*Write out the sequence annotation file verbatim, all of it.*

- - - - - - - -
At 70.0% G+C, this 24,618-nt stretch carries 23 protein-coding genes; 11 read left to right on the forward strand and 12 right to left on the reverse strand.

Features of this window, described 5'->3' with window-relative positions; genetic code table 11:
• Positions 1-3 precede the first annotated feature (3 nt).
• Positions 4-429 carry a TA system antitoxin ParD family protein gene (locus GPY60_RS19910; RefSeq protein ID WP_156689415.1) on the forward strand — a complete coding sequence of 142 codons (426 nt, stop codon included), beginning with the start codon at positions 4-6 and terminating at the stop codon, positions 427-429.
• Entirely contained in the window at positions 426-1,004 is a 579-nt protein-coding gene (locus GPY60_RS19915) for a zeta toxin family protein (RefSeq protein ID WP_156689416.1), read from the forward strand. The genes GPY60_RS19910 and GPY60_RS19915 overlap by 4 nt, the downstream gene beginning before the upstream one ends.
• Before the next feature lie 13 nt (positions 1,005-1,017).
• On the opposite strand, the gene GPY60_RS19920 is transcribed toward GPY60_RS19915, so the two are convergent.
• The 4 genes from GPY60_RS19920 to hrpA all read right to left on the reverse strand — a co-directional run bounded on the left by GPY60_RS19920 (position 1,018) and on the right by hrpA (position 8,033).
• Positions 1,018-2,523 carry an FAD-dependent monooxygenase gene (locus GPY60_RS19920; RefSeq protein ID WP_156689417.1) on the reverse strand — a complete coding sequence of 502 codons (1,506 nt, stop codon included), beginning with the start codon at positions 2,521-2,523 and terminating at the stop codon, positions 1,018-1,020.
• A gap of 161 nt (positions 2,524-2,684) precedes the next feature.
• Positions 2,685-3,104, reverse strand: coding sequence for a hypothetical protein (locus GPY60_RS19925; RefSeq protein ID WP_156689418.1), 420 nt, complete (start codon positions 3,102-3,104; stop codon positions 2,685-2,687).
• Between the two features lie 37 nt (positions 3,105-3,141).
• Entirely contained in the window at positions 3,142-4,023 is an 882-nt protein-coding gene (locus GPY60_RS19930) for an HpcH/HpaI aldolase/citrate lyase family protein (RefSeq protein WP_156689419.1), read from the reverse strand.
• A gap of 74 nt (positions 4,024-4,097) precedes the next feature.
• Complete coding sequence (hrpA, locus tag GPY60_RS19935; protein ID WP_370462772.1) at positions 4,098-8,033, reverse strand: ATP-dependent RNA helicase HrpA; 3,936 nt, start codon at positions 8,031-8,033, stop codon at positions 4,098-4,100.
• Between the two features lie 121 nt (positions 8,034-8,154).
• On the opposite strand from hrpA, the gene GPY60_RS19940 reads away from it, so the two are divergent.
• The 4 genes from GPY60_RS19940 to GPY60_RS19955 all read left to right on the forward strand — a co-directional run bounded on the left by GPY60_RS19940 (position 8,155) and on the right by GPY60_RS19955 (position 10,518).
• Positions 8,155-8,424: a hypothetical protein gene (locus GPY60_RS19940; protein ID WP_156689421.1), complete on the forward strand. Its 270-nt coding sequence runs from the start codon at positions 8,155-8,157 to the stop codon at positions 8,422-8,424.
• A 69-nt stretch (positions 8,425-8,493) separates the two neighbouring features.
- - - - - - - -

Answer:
At 70.0% G+C, this 24,618-nt stretch carries 23 protein-coding genes; 11 read left to right on the forward strand and 12 right to left on the reverse strand.

Features of this window, described 5'->3' with window-relative positions; genetic code table 11:
• Positions 1-3 precede the first annotated feature (3 nt).
• Positions 4-429 carry a TA system antitoxin ParD family protein gene (locus GPY60_RS19910; RefSeq protein ID WP_156689415.1) on the forward strand — a complete coding sequence of 142 codons (426 nt, stop codon included), beginning with the start codon at positions 4-6 and terminating at the stop codon, positions 427-429.
• Entirely contained in the window at positions 426-1,004 is a 579-nt protein-coding gene (locus GPY60_RS19915) for a zeta toxin family protein (RefSeq protein ID WP_156689416.1), read from the forward strand. The genes GPY60_RS19910 and GPY60_RS19915 overlap by 4 nt, the downstream gene beginning before the upstream one ends.
• Before the next feature lie 13 nt (positions 1,005-1,017).
• On the opposite strand, the gene GPY60_RS19920 is transcribed toward GPY60_RS19915, so the two are convergent.
• The 4 genes from GPY60_RS19920 to hrpA all read right to left on the reverse strand — a co-directional run bounded on the left by GPY60_RS19920 (position 1,018) and on the right by hrpA (position 8,033).
• Positions 1,018-2,523 carry an FAD-dependent monooxygenase gene (locus GPY60_RS19920; RefSeq protein ID WP_156689417.1) on the reverse strand — a complete coding sequence of 502 codons (1,506 nt, stop codon included), beginning with the start codon at positions 2,521-2,523 and terminating at the stop codon, positions 1,018-1,020.
• A gap of 161 nt (positions 2,524-2,684) precedes the next feature.
• Positions 2,685-3,104, reverse strand: coding sequence for a hypothetical protein (locus GPY60_RS19925; RefSeq protein ID WP_156689418.1), 420 nt, complete (start codon positions 3,102-3,104; stop codon positions 2,685-2,687).
• Between the two features lie 37 nt (positions 3,105-3,141).
• Entirely contained in the window at positions 3,142-4,023 is an 882-nt protein-coding gene (locus GPY60_RS19930) for an HpcH/HpaI aldolase/citrate lyase family protein (RefSeq protein WP_156689419.1), read from the reverse strand.
• A gap of 74 nt (positions 4,024-4,097) precedes the next feature.
• Complete coding sequence (hrpA, locus tag GPY60_RS19935; protein ID WP_370462772.1) at positions 4,098-8,033, reverse strand: ATP-dependent RNA helicase HrpA; 3,936 nt, start codon at positions 8,031-8,033, stop codon at positions 4,098-4,100.
• Between the two features lie 121 nt (positions 8,034-8,154).
• On the opposite strand from hrpA, the gene GPY60_RS19940 reads away from it, so the two are divergent.
• The 4 genes from GPY60_RS19940 to GPY60_RS19955 all read left to right on the forward strand — a co-directional run bounded on the left by GPY60_RS19940 (position 8,155) and on the right by GPY60_RS19955 (position 10,518).
• Positions 8,155-8,424: a hypothetical protein gene (locus GPY60_RS19940; protein ID WP_156689421.1), complete on the forward strand. Its 270-nt coding sequence runs from the start codon at positions 8,155-8,157 to the stop codon at positions 8,422-8,424.
• A 69-nt stretch (positions 8,425-8,493) separates the two neighbouring features.